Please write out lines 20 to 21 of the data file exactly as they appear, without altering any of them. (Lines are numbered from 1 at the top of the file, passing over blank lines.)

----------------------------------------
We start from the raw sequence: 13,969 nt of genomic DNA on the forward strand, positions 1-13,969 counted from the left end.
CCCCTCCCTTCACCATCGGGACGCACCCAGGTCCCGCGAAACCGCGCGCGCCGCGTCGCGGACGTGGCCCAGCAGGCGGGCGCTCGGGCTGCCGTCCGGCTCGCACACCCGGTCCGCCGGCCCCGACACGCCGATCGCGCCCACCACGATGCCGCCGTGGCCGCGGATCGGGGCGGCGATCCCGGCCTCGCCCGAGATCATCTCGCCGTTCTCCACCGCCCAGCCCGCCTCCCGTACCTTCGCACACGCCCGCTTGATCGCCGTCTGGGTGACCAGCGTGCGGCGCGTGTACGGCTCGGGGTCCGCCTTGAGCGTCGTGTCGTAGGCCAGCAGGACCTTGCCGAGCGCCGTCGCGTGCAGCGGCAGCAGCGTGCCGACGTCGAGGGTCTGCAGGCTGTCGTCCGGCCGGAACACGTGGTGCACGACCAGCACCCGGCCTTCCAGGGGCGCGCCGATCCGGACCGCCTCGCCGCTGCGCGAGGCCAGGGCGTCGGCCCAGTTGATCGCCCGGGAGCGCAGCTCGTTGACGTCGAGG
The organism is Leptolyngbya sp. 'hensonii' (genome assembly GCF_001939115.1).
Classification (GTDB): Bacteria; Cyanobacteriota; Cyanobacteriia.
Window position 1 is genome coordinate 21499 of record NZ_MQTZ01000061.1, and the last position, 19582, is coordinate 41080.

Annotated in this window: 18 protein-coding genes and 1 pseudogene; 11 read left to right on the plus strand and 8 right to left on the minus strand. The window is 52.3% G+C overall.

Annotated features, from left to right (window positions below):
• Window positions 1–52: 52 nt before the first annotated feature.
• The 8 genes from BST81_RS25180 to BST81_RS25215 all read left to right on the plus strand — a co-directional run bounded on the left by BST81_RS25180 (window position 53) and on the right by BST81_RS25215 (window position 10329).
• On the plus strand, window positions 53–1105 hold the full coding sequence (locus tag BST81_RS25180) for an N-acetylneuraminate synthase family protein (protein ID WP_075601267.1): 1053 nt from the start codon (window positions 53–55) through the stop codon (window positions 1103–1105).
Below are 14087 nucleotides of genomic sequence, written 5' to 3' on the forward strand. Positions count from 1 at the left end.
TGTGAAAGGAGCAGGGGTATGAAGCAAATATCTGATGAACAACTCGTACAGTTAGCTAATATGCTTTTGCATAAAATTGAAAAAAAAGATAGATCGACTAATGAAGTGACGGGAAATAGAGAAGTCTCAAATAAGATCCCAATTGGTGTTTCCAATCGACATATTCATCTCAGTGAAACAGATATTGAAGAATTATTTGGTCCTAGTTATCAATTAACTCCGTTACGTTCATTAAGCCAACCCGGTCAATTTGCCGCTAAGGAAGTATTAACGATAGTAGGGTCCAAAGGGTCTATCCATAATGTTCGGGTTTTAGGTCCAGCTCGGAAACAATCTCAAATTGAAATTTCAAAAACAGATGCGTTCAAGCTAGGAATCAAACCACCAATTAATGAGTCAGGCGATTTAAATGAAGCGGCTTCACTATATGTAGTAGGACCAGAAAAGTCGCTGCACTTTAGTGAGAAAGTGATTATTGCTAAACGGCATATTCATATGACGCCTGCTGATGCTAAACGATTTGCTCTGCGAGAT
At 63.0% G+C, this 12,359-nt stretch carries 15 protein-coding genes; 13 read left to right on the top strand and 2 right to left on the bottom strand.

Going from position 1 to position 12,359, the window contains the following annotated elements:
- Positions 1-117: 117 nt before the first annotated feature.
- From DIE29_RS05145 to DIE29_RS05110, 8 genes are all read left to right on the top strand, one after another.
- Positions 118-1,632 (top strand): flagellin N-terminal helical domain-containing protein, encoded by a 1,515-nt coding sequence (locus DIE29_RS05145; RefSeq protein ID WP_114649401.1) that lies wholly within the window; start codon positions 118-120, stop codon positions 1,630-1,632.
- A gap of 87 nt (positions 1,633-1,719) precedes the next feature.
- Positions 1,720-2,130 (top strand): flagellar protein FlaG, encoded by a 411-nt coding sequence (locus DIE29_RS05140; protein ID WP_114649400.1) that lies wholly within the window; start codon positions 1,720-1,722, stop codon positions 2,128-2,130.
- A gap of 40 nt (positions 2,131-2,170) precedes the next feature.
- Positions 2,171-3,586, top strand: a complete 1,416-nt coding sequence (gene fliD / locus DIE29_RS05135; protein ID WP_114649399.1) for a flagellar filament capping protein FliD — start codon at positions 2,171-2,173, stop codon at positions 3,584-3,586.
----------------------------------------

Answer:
- A gap of 40 nt (positions 2,131-2,170) precedes the next feature.
- Positions 2,171-3,586, top strand: a complete 1,416-nt coding sequence (gene fliD / locus DIE29_RS05135; protein ID WP_114649399.1) for a flagellar filament capping protein FliD — start codon at positions 2,171-2,173, stop codon at positions 3,584-3,586.